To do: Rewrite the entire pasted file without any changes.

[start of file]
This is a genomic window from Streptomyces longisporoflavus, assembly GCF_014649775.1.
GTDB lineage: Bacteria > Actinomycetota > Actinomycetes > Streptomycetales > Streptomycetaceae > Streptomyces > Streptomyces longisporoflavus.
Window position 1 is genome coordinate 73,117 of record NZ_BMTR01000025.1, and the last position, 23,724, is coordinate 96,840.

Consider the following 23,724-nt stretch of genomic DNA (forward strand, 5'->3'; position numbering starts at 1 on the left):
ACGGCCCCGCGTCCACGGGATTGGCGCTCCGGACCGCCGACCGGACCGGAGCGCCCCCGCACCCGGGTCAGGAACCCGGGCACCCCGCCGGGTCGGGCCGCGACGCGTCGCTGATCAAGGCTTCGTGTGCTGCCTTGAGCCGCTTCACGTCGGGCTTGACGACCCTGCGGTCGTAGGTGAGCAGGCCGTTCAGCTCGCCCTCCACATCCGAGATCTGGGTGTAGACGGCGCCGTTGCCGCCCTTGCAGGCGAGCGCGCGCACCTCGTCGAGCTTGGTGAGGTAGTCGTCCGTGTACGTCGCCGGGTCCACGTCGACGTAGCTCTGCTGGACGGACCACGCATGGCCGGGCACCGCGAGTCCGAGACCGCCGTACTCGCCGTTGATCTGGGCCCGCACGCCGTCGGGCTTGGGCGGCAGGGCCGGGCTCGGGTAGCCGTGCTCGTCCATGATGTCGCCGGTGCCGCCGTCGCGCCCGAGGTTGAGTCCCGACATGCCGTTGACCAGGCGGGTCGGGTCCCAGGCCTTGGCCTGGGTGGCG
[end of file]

This is a genomic window from Streptomyces longisporoflavus, assembly GCF_014649775.1.
GTDB lineage: Bacteria > Actinomycetota > Actinomycetes > Streptomycetales > Streptomycetaceae > Streptomyces > Streptomyces longisporoflavus.
Window position 1 is genome coordinate 73,117 of record NZ_BMTR01000025.1, and the last position, 23,724, is coordinate 96,840.

Consider the following 23,724-nt stretch of genomic DNA (forward strand, 5'->3'; position numbering starts at 1 on the left):
ACGGCCCCGCGTCCACGGGATTGGCGCTCCGGACCGCCGACCGGACCGGAGCGCCCCCGCACCCGGGTCAGGAACCCGGGCACCCCGCCGGGTCGGGCCGCGACGCGTCGCTGATCAAGGCTTCGTGTGCTGCCTTGAGCCGCTTCACGTCGGGCTTGACGACCCTGCGGTCGTAGGTGAGCAGGCCGTTCAGCTCGCCCTCCACATCCGAGATCTGGGTGTAGACGGCGCCGTTGCCGCCCTTGCAGGCGAGCGCGCGCACCTCGTCGAGCTTGGTGAGGTAGTCGTCCGTGTACGTCGCCGGGTCCACGTCGACGTAGCTCTGCTGGACGGACCACGCATGGCCGGGCACCGCGAGTCCGAGACCGCCGTACTCGCCGTTGATCTGGGCCCGCACGCCGTCGGGCTTGGGCGGCAGGGCCGGGCTCGGGTAGCCGTGCTCGTCCATGATGTCGCCGGTGCCGCCGTCGCGCCCGAGGTTGAGTCCCGACATGCCGTTGACCAGGCGGGTCGGGTCCCAGGCCTTGGCCTGGGTGGCG